The success of water budgeting has inspired many villages to adopt the concept. WOTR has expanded its work to around 270 villages in Maharashtra and the neighbouring states of Telangana and Madhya Pradesh. The Maharashtra state government has enacted water budgeting into a law, mandating the preparation of watershed or aquifer based groundwater use plans based on water budgets of an area. It also puts the onus on farmers to maintain the water budgets of their respective villages if they grow water-intensive crops. A national-level, World Bank-funded groundwater management project, launched in 2019, also includes a component on water budgeting at the village council level.
The system does not operate smoothly at all times. For instance, one farmer installed a borewell on his farm in Randullabad while flouting all rules. “He did this in March-April, when the water shortage is most acute. This impacted the neighbouring farmers because the water in their dug-wells receded,” said Ganpat Jagtap, a member of the village development committee. A dug well is a traditional well that gets water from shallow aquifers compared to borewells that are drilled much deeper. “The owner’s own dug-well also showed reduction in water after the borewell became operational,” Jagtap said, adding, “A dug well gives consistent water supply for 2-3 hours while borewell in our area yields water only for 15-20 minutes at a time. This made the person realise his mistake and he agreed to not use the borewell.”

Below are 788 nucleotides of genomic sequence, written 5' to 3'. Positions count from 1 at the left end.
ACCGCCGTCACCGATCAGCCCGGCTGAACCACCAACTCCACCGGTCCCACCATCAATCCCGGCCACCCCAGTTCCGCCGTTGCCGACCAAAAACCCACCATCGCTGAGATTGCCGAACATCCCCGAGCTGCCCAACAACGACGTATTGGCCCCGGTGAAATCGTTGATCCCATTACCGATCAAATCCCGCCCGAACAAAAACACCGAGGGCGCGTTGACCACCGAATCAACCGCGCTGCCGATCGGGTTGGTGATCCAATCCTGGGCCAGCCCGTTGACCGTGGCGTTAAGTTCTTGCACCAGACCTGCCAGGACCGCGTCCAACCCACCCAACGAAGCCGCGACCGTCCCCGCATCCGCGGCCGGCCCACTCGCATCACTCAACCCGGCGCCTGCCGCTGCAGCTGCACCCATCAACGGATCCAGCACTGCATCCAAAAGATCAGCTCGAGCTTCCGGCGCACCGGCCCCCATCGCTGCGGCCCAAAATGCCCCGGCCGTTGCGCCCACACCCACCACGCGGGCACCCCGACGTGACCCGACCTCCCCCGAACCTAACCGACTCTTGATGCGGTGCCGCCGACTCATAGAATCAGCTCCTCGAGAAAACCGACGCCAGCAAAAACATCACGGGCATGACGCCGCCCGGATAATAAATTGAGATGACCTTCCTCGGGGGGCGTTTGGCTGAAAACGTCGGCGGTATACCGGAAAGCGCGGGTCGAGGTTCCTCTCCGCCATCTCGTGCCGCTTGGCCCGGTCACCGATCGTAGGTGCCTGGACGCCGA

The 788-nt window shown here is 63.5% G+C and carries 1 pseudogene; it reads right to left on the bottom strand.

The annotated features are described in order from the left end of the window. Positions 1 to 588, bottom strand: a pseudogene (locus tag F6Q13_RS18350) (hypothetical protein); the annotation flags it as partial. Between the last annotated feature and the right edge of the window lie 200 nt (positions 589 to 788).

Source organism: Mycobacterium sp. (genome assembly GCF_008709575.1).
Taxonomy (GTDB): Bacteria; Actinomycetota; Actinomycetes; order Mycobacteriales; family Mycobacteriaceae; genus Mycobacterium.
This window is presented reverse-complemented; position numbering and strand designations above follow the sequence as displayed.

Problems also crop up at the village level, as not all villages respond enthusiastically to such interventions. Those located closer to cities, having weak social bonds or deep political fissures tend to perform poorly.
For instance, a water budgeting project in the southern, peninsular state of Andhra Pradesh saw mixed results. Three years after funding for one such project ended, only 32.7 per cent of surveyed habitations continued to practice crop water budgeting, found a study by the International Water Management Institute. At places where the system still worked, farmers had either organised themselves into cooperative credit societies or had continued commitment from civil society groups even after the project period.
“One thing we focus on during our work is training of local resource persons in the villages because even after we leave, there should be someone to keep the system working,” said Aslekar. “Today, around 25 of these resource persons are sarpanches of their villages and water budgeting has got embedded into their governance models.”
Another thing common among successful villages is the small size of landholdings. Farmers who own up to 2-3 acres and share dug-wells already have a system of cooperation. In Randullabad, most people belong to one caste and hence the society is homogeneous, but Kumbharwadi has a mix of caste groups besides Muslims and families belonging to indigenous tribes. “Eventually, villagers must realise that more than caste or religious groupings, it’s the dire need for sustainable sources of water that binds us,” said Ghagare, “Nothing else matters.”